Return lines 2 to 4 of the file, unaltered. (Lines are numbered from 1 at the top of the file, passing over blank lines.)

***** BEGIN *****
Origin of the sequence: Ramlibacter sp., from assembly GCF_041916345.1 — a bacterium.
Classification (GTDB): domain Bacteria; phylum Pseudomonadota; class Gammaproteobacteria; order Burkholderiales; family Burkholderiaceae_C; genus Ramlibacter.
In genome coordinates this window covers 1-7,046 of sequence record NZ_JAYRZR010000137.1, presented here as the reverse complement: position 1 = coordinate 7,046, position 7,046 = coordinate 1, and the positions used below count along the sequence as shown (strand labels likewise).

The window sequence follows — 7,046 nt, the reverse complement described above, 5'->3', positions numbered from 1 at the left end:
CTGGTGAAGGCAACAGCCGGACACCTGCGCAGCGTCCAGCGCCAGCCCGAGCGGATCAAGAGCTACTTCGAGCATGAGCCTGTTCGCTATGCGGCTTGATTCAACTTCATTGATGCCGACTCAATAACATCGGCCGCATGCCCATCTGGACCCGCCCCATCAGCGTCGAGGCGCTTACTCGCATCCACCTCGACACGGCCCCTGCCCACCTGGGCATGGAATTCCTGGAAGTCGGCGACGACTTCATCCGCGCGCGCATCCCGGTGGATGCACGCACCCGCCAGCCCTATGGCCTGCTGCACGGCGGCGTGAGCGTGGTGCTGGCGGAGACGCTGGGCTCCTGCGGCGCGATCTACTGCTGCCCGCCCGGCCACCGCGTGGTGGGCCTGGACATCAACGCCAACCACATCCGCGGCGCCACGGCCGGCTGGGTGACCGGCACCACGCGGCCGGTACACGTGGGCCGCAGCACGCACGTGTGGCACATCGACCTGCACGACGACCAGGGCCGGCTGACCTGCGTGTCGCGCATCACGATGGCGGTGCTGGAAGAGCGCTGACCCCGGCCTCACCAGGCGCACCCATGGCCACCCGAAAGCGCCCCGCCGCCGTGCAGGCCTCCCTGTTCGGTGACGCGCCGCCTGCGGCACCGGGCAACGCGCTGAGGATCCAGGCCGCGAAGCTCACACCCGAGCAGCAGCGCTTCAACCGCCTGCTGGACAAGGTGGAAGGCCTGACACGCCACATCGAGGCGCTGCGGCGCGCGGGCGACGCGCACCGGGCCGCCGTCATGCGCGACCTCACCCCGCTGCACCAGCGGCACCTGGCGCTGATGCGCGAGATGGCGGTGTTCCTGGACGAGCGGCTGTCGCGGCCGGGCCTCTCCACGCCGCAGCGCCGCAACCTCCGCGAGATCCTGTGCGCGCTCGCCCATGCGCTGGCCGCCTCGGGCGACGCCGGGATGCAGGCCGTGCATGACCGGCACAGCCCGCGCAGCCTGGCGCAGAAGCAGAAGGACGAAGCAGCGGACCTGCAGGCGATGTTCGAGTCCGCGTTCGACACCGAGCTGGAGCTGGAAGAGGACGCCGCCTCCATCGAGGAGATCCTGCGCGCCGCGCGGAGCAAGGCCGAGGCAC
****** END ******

Classification (GTDB): domain Bacteria; phylum Pseudomonadota; class Gammaproteobacteria; order Burkholderiales; family Burkholderiaceae_C; genus Ramlibacter.
In genome coordinates this window covers 1-7,046 of sequence record NZ_JAYRZR010000137.1, presented here as the reverse complement: position 1 = coordinate 7,046, position 7,046 = coordinate 1, and the positions used below count along the sequence as shown (strand labels likewise).

The window sequence follows — 7,046 nt, the reverse complement described above, 5'->3', positions numbered from 1 at the left end: